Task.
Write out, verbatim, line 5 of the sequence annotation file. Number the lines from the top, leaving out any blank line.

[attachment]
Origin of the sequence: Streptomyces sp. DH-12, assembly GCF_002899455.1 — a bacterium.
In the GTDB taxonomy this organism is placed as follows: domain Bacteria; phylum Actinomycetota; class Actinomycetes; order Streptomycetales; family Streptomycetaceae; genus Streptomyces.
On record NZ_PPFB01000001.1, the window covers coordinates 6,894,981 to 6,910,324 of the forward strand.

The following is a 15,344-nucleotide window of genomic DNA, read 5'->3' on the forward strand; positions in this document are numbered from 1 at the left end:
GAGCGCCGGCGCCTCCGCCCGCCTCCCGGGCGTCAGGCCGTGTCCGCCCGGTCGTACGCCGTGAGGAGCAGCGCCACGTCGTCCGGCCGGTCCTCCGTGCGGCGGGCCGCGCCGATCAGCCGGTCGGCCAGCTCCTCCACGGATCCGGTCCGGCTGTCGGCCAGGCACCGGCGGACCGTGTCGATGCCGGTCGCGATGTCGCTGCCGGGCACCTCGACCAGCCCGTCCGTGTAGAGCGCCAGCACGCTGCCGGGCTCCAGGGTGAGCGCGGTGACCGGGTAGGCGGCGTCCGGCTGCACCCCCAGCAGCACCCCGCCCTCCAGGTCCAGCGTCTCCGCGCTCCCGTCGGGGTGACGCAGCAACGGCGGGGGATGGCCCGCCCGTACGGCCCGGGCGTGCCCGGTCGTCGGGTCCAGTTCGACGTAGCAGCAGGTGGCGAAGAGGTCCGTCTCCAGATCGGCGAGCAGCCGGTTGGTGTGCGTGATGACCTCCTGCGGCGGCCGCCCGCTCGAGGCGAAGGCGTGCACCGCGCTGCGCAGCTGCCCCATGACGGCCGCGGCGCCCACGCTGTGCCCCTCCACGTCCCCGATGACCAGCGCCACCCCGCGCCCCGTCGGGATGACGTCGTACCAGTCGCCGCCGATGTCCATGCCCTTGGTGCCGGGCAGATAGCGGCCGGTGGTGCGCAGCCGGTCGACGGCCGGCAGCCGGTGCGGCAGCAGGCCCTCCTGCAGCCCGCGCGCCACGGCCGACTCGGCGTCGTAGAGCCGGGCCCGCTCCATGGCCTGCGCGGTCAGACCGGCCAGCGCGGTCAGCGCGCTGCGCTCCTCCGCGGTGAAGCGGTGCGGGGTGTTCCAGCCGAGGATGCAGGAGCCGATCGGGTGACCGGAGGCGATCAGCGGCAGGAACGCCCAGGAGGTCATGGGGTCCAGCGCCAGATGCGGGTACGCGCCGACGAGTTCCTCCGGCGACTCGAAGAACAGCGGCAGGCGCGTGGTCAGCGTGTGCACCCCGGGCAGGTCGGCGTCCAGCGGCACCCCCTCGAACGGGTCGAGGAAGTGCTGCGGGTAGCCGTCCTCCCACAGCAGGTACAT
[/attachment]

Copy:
GAGCGCCGGCGCCTCCGCCCGCCTCCCGGGCGTCAGGCCGTGTCCGCCCGGTCGTACGCCGTGAGGAGCAGCGCCACGTCGTCCGGCCGGTCCTCCGTGCGGCGGGCCGCGCCGATCAGCCGGTCGGCCAGCTCCTCCACGGATCCGGTCCGGCTGTCGGCCAGGCACCGGCGGACCGTGTCGATGCCGGTCGCGATGTCGCTGCCGGGCACCTCGACCAGCCCGTCCGTGTAGAGCGCCAGCACGCTGCCGGGCTCCAGGGTGAGCGCGGTGACCGGGTAGGCGGCGTCCGGCTGCACCCCCAGCAGCACCCCGCCCTCCAGGTCCAGCGTCTCCGCGCTCCCGTCGGGGTGACGCAGCAACGGCGGGGGATGGCCCGCCCGTACGGCCCGGGCGTGCCCGGTCGTCGGGTCCAGTTCGACGTAGCAGCAGGTGGCGAAGAGGTCCGTCTCCAGATCGGCGAGCAGCCGGTTGGTGTGCGTGATGACCTCCTGCGGCGGCCGCCCGCTCGAGGCGAAGGCGTGCACCGCGCTGCGCAGCTGCCCCATGACGGCCGCGGCGCCCACGCTGTGCCCCTCCACGTCCCCGATGACCAGCGCCACCCCGCGCCCCGTCGGGATGACGTCGTACCAGTCGCCGCCGATGTCCATGCCCTTGGTGCCGGGCAGATAGCGGCCGGTGGTGCGCAGCCGGTCGACGGCCGGCAGCCGGTGCGGCAGCAGGCCCTCCTGCAGCCCGCGCGCCACGGCCGACTCGGCGTCGTAGAGCCGGGCCCGCTCCATGGCCTGCGCGGTCAGACCGGCCAGCGCGGTCAGCGCGCTGCGCTCCTCCGCGGTGAAGCGGTGCGGGGTGTTCCAGCCGAGGATGCAGGAGCCGATCGGGTGACCGGAGGCGATCAGCGGCAGGAACGCCCAGGAGGTCATGGGGTCCAGCGCCAGATGCGGGTACGCGCCGACGAGTTCCTCCGGCGACTCGAAGAACAGCGGCAGGCGCGTGGTCAGCGTGTGCACCCCGGGCAGGTCGGCGTCCAGCGGCACCCCCTCGAACGGGTCGAGGAAGTGCTGCGGGTAGCCGTCCTCCCACAGCAGGTACAT